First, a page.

In 1988 employers and the self-employed constituted 29 percent of the labor force, employees 56 percent, and unpaid family workers 15 percent. Agriculture, forestry, and fishing employed some 24 percent of the economically active population; manufacturing, mining, quarrying, and public utilities employed 22 percent; trade, hotels, and restaurants employed 19 percent; construction employed 5 percent; finance and real estate employed 5 percent; transportation and communications employed 4 percent; and 21 percent were engaged in other service work. About half of all manufacturing workers were employed in small and medium-size enterprises.
Partly because of high unemployment in the formal labor sector, the number of informal-sector workers swelled during the 1980s and early 1990s (see Income Distribution, ch. 2). These informal workers included some 900,000 street vendors in forty-five cities, with annual sales of about US$13 billion. The growth of the informal sector both reduced the state's tax revenue receipts and encouraged corruption among local officials.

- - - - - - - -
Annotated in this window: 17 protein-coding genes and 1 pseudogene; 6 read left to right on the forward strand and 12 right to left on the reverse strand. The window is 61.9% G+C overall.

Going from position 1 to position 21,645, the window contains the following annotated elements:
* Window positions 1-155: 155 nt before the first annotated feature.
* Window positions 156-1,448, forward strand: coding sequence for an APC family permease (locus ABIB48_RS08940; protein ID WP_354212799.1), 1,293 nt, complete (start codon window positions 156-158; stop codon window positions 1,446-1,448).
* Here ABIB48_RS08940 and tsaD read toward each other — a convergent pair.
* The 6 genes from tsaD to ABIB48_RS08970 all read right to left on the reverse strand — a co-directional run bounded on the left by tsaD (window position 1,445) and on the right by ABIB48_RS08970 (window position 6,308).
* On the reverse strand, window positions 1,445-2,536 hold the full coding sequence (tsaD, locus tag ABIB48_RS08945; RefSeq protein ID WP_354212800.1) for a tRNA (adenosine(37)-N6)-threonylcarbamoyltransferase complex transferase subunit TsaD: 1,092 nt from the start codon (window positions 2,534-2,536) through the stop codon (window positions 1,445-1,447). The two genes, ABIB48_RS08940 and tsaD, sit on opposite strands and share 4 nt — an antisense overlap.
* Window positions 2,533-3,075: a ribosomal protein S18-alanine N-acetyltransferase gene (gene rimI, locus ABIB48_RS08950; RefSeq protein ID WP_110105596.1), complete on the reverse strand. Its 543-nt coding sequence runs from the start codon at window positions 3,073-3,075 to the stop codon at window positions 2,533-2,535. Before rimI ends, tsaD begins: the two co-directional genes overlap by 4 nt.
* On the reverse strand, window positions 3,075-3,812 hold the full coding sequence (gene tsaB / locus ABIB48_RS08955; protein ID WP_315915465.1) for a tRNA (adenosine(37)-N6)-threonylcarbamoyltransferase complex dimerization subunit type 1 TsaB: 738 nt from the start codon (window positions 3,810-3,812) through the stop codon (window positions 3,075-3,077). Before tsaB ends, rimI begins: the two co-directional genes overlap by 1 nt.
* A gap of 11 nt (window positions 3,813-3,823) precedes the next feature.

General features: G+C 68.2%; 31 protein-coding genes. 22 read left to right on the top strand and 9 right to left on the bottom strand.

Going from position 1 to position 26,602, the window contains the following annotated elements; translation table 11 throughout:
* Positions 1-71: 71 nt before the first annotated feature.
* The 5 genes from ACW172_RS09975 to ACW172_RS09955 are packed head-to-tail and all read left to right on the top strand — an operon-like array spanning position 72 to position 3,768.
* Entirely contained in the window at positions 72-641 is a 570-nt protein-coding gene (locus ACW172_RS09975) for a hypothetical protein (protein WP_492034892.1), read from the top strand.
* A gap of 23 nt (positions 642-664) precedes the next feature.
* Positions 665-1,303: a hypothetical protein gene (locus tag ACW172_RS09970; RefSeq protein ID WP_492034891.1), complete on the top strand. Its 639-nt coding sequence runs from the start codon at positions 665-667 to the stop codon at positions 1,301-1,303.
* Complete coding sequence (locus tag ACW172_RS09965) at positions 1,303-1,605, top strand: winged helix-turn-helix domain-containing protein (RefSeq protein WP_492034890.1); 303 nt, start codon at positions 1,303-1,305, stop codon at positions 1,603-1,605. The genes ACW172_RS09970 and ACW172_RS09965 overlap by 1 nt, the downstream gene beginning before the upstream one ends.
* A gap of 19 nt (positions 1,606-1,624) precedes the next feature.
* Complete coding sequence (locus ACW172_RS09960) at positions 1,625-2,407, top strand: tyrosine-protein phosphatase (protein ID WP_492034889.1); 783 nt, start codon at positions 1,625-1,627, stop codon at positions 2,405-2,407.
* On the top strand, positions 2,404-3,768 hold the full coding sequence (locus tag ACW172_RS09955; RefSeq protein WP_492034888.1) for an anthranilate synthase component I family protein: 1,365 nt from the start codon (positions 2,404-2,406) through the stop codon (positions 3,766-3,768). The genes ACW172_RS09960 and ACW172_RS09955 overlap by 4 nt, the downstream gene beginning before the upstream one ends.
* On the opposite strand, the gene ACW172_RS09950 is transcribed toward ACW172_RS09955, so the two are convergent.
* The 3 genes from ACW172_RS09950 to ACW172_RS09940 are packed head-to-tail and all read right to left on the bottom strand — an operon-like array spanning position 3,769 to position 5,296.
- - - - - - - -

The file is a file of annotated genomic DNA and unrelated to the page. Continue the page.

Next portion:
Historically, real wages in Mexico have been subject to tacit understandings among government officials, the private sector, and labor union chiefs. During the 1940s and 1950s, these sectors forged an understanding whereby Central Bank and Treasury Ministry technocrats would control macroeconomic policy, business groups would refrain from open political opposition while gaining political access through officially recognized private-sector associations, and labor leaders would restrict real wage demands in exchange for additional patronage for distribution to workers. After falling sharply during the 1940s, real wages began to recover in the mid-1950s and continued to rise until the late 1970s, when the government responded to growing fiscal pressures by shifting resources away from the peasantry and the public sector. The government used its control of employment opportunities and the labor union movement to hold down wages throughout the 1980s in an effort to reduce inflation.